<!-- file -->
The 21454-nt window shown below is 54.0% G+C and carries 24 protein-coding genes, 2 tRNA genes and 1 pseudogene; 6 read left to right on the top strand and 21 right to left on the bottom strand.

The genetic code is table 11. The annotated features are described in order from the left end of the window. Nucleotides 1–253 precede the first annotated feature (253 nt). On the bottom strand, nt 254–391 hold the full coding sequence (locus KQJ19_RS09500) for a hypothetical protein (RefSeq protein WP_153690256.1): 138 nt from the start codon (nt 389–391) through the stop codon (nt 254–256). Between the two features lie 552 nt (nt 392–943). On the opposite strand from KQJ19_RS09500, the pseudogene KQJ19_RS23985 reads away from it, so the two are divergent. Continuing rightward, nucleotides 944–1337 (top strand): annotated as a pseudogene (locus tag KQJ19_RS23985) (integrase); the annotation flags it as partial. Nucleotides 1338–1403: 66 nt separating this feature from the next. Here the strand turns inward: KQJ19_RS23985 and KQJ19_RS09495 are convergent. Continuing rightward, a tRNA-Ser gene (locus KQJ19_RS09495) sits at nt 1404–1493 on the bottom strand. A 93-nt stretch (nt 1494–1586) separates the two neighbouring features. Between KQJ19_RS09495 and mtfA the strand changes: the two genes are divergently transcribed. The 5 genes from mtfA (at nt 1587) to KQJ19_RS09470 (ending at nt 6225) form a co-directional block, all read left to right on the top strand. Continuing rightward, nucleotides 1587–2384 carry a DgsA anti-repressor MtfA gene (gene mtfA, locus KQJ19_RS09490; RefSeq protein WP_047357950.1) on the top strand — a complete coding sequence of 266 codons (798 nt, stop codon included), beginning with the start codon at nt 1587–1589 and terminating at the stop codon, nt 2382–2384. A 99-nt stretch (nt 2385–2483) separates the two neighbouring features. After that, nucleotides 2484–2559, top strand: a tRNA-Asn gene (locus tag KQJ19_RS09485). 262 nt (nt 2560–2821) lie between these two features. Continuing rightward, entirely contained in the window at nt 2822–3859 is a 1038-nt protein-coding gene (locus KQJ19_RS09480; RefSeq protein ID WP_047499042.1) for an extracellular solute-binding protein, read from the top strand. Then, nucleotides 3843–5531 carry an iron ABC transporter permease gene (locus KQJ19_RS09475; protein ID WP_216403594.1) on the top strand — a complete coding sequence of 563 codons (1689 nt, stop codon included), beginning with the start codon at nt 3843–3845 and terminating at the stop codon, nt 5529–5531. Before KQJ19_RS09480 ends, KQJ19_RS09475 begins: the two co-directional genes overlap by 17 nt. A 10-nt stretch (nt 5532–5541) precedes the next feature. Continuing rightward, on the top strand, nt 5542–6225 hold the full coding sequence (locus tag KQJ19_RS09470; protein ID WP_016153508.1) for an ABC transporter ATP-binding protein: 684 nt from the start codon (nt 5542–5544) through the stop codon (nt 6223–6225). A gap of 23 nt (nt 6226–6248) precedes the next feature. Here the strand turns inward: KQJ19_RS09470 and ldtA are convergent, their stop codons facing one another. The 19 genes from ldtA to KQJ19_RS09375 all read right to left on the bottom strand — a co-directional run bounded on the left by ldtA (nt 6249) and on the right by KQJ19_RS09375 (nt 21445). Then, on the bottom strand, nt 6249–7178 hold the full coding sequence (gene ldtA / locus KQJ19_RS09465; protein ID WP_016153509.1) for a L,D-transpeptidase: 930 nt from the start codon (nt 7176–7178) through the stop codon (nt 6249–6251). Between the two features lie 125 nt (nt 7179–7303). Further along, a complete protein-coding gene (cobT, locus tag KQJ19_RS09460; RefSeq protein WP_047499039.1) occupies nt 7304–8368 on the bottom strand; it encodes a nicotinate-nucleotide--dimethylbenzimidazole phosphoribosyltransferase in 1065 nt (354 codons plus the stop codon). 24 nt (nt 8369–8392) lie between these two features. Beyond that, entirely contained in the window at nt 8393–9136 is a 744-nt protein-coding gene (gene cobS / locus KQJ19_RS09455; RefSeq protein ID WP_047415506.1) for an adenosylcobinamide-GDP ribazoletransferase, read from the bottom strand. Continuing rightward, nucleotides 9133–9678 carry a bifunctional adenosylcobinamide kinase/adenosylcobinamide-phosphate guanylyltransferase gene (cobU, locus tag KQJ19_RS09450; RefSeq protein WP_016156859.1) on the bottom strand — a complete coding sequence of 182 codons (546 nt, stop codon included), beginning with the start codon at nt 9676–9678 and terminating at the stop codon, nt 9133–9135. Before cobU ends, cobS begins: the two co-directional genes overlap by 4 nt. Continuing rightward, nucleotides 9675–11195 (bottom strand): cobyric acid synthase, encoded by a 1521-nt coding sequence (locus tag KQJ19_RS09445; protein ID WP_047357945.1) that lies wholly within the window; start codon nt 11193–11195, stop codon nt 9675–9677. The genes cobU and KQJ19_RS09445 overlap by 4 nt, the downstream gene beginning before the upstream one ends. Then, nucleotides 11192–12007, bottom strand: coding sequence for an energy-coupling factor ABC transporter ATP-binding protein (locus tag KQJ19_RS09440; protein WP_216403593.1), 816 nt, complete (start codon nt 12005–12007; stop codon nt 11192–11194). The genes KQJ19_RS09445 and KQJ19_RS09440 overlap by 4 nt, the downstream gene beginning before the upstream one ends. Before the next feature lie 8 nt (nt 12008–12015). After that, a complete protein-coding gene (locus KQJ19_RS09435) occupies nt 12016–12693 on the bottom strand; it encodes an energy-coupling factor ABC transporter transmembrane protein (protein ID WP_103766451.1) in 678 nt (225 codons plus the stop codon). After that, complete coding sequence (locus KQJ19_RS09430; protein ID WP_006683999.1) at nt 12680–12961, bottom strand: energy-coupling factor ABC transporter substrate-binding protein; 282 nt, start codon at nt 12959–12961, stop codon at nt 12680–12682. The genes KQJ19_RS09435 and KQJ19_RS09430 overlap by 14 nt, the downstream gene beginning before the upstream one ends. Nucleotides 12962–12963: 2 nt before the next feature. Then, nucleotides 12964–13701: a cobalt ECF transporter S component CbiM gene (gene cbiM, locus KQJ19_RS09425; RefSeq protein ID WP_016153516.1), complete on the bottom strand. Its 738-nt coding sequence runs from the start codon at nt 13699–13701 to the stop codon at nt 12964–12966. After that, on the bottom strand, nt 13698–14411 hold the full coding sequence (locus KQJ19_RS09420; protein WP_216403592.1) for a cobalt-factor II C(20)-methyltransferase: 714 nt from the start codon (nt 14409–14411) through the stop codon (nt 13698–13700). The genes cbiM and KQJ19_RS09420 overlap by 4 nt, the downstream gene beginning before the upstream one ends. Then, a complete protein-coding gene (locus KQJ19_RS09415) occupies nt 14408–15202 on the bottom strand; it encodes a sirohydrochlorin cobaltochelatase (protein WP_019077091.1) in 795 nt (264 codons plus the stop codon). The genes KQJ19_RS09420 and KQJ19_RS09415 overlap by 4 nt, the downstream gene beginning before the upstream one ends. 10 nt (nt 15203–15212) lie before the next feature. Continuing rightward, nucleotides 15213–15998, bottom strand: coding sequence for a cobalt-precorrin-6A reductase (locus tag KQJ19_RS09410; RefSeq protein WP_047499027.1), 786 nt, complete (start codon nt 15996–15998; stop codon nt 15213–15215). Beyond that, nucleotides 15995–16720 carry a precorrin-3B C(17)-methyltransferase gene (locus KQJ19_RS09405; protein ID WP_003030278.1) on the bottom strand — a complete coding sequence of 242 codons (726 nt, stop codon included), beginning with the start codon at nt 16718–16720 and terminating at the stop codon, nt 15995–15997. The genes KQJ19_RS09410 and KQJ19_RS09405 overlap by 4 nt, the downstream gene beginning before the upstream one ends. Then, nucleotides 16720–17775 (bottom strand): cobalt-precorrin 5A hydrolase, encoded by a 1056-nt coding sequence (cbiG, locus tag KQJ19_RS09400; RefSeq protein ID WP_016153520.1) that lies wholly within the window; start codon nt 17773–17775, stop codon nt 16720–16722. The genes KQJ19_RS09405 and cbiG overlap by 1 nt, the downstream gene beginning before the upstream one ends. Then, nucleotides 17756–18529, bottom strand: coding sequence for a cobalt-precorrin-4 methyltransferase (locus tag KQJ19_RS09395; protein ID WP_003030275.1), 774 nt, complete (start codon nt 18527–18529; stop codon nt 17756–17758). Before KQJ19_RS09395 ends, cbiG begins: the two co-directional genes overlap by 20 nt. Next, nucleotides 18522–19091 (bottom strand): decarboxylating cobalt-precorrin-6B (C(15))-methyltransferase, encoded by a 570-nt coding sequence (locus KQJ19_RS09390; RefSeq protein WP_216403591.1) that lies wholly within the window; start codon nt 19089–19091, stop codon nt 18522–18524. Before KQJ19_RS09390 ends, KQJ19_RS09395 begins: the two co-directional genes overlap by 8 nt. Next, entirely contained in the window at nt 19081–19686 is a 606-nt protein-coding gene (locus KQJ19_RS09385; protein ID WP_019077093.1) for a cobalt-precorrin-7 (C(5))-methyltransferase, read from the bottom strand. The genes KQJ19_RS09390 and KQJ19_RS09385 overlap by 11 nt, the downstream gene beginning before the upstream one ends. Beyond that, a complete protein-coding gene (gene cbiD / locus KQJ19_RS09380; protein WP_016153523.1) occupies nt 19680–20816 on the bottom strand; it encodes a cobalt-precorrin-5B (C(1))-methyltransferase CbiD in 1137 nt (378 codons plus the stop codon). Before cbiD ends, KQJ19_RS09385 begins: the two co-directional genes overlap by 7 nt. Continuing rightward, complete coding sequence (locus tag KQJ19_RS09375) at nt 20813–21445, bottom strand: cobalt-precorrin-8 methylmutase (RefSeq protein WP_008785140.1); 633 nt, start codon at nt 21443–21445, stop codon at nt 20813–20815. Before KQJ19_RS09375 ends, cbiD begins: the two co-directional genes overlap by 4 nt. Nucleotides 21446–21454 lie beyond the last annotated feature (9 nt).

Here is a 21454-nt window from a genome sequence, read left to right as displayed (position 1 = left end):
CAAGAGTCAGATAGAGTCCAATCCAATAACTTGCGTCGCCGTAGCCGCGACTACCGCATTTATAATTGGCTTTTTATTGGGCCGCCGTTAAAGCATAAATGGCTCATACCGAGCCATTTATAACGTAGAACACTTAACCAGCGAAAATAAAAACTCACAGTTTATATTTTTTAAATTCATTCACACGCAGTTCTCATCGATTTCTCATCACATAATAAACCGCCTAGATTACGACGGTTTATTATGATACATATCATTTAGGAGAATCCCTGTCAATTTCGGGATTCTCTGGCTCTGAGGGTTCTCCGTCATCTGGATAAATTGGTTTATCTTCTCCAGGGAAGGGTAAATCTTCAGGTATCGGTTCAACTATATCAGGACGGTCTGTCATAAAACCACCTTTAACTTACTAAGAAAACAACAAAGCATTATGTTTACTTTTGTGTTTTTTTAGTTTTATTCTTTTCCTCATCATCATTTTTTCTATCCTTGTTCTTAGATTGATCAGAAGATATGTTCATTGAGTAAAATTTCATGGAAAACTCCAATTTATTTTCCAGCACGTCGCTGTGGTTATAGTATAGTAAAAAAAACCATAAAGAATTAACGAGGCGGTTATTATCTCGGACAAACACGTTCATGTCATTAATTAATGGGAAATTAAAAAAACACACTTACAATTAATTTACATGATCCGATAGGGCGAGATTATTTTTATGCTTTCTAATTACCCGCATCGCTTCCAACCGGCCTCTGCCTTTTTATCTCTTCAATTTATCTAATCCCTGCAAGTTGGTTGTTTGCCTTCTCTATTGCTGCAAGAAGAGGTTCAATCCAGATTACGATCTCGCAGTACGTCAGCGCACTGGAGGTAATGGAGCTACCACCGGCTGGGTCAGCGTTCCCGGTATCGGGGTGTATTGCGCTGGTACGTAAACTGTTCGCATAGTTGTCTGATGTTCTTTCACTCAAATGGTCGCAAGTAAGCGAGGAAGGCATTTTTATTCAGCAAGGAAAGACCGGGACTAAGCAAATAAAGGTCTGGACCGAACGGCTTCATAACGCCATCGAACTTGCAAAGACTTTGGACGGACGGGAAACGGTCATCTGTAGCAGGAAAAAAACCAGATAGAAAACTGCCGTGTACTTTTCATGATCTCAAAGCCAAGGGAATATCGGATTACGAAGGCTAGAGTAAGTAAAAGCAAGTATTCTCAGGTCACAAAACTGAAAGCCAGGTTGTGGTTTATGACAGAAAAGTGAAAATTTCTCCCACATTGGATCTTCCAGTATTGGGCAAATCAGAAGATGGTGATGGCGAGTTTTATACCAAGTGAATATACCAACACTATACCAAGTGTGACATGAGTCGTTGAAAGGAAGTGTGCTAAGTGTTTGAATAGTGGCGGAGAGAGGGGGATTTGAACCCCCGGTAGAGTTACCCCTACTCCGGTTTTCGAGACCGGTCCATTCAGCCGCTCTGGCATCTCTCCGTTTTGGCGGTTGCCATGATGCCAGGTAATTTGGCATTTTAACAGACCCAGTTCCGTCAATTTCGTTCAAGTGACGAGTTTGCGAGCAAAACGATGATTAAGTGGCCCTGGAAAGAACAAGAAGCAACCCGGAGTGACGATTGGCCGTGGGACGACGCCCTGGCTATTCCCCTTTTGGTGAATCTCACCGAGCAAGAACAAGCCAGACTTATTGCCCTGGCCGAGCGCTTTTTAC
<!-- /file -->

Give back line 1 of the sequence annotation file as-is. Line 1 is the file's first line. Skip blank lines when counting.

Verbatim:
The 21454-nt window shown below is 54.0% G+C and carries 24 protein-coding genes, 2 tRNA genes and 1 pseudogene; 6 read left to right on the top strand and 21 right to left on the bottom strand.